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To Althea, from Prison

To Althea, from Prison


by Richard Lovelace

Analysis: Form and Meter

A Prison of Alternating Iambic Tetrameter and Iambic Trimeter, Locked Down with End Rhyme

"To Althea, from Prison" contains four eight-line stanzas (these are called "octaves"), each of which are regulated both by rhythm and by rhyme. Let's dive into it, shall we?

The odd-numbered lines of the poem are written in a meter called "iambic tetrameter," while the even-numbered lines are in "iambic trimeter." So what's all that about? This means that the odd-numbered lines contain four ("tetra-" is Greek for four) units of rhythm called "iambs." The even-numbered lines have three of these guys ("tri-" is Greek for three).

Great. So, what's an iamb? An iamb, as you have heard somewhere, is a beat (often called a foot) that contains an unstressed syllable followed by a stressed syllable. If you say "allow" out loud, you'll hear the basic rhythm of an iamb: da DUM. Let's scan the first line to see what iambic tetrameter looks like:

When Love with unconfined wings. (1)

(You might have noticed that "unconfinèd" is scanned as if it had four syllables; the little accent mark on the "ed" tells you that you should pronounce the word in this way: un-con-fin-ED).

For iambic trimeter, line 4 is a good example:

To whisper at my grates. (4)

Although poets like to change things up from time to time (it is rare for every single line of a poem to contain only iambs, for example), Lovelace is pretty regular in this poem. Nearly all of the poem's thirty-two lines match this rhythm very neatly.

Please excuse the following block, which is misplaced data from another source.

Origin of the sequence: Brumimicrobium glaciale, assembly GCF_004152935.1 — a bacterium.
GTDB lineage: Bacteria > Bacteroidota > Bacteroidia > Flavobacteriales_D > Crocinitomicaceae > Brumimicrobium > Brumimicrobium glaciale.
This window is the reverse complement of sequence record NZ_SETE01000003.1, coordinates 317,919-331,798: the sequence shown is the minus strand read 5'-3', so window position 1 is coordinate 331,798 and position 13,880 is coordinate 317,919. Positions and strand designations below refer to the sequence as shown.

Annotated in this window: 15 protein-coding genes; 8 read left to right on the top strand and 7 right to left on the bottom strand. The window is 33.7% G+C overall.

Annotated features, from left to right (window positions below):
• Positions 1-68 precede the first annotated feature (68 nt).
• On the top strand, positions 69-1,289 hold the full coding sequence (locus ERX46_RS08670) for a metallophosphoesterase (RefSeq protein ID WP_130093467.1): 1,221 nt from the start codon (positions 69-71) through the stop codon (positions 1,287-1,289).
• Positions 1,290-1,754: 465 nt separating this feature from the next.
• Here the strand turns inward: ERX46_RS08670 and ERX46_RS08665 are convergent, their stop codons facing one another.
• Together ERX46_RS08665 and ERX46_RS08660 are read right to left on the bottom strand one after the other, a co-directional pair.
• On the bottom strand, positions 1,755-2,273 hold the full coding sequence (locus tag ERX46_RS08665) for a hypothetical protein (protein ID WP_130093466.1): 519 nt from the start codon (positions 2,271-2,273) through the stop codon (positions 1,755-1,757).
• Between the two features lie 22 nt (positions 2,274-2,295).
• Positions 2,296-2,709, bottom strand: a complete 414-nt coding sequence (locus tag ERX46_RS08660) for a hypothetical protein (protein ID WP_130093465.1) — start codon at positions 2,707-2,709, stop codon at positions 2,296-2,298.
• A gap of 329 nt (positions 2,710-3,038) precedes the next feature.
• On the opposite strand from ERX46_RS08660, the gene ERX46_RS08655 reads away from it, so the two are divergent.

Like lots of poems from the 1600s, "To Althea, from Prison" also has a regular rhyme scheme: ABABCDCD. This means that, in each stanza, the first and third lines, the second and fourth, the fifth and seventh, and the sixth and eighth all share an end rhyme. And the rhymes are pretty exact, too. Check out stanza two, for example, which rhymes "round" with "bound," "Thames" with "flames," "steep" with "deep," and "free" with "liberty."

Notice that each eight-line stanza is, essentially, subdivided into two quatrains (a group of four lines). The first half of each stanza, and the second half, are almost like their own little groups, with their own interlocked rhymes. So, what's the effect of such a regular rhythm and rhyme here?

Well, for a poem that's set in a prison, which is nothing if not regular and interlocking, the form and meter of the poem do a great job of representing a confined space. Nothing here is free or airy—nothing, that is, except for the speaker's imagination. The form of the poem, then, stands in nicely for the prison itself, while its content reminds us that that speaker's imagination remains free as bird… or a fish… or the wind… you get the idea.

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